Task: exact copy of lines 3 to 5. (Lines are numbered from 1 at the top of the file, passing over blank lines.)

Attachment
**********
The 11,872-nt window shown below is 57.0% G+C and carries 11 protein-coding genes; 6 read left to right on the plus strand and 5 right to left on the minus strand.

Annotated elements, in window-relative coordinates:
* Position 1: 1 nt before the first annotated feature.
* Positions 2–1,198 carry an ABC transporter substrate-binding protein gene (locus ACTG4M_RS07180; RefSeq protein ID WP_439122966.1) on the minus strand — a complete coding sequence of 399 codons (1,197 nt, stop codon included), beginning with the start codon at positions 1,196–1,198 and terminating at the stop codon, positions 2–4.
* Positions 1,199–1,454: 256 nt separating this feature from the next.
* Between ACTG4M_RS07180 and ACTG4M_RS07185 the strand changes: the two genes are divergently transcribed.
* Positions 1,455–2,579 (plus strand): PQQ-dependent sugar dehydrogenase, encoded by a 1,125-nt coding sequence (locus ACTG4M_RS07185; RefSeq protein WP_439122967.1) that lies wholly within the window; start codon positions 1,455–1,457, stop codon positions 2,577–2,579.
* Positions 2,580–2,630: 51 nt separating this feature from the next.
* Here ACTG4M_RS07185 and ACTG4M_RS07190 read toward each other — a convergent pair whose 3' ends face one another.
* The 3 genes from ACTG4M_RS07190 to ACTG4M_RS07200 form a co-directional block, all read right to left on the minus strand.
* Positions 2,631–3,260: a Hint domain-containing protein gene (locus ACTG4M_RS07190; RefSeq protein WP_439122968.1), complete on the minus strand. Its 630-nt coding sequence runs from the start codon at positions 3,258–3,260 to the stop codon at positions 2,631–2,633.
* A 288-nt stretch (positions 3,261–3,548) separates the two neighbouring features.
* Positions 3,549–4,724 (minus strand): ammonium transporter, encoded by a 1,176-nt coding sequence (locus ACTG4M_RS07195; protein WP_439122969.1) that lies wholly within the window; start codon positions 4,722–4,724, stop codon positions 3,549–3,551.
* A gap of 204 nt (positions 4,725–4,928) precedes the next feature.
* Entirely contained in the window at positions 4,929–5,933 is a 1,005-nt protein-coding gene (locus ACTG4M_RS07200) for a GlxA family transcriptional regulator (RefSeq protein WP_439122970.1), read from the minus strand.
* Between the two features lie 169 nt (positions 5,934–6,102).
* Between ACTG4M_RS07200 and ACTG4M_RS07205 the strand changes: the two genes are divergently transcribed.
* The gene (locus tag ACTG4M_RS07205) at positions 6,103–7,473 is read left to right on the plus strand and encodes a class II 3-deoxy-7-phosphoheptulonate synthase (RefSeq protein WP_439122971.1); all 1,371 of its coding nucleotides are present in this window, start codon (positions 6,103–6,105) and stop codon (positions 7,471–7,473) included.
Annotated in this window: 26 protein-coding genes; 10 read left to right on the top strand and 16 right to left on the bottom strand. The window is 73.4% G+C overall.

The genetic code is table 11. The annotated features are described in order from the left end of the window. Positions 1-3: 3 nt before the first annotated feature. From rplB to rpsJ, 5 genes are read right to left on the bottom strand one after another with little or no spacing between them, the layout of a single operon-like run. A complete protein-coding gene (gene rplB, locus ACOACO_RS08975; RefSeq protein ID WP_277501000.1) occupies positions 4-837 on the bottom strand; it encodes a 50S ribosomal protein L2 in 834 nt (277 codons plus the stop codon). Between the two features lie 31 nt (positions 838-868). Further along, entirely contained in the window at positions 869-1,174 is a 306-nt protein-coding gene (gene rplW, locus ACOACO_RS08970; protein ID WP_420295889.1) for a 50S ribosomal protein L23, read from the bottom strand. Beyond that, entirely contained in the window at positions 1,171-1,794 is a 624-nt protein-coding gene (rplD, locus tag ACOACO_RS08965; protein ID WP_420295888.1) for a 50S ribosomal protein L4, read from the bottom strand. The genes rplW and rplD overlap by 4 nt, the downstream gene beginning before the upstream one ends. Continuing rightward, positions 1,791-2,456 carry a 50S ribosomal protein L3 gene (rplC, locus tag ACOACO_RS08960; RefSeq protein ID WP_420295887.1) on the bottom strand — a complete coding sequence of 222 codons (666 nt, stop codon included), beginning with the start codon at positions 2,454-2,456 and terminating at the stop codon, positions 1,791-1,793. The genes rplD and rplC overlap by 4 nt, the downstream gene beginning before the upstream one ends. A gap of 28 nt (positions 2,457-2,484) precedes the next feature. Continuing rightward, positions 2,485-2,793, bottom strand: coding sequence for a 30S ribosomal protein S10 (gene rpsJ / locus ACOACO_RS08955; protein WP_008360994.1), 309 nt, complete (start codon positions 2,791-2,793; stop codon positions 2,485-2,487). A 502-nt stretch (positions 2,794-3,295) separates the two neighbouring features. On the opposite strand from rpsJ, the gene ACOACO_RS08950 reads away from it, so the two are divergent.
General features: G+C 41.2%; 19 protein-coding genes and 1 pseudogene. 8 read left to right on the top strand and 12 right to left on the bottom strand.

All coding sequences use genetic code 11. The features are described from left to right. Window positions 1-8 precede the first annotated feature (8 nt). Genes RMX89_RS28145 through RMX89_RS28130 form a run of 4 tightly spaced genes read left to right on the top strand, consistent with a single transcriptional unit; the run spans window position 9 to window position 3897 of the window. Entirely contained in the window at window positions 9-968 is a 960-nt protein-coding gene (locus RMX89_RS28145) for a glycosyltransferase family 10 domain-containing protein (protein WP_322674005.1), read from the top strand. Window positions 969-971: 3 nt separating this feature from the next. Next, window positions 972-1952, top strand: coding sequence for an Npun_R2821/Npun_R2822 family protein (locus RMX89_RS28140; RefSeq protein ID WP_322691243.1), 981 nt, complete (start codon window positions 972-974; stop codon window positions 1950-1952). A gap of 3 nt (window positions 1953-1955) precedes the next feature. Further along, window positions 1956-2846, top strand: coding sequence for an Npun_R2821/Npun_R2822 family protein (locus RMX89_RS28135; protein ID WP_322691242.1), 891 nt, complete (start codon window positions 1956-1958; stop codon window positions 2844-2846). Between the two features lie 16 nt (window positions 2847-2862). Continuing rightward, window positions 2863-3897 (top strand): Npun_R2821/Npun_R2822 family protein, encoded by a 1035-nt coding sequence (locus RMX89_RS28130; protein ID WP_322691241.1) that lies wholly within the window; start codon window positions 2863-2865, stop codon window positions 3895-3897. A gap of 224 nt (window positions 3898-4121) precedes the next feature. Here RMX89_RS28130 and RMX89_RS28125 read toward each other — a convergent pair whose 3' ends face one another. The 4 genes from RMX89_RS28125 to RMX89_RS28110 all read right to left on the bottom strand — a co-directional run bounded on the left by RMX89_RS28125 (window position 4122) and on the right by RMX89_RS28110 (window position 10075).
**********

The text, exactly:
* Position 1: 1 nt before the first annotated feature.
* Positions 2–1,198 carry an ABC transporter substrate-binding protein gene (locus ACTG4M_RS07180; RefSeq protein ID WP_439122966.1) on the minus strand — a complete coding sequence of 399 codons (1,197 nt, stop codon included), beginning with the start codon at positions 1,196–1,198 and terminating at the stop codon, positions 2–4.
* Positions 1,199–1,454: 256 nt separating this feature from the next.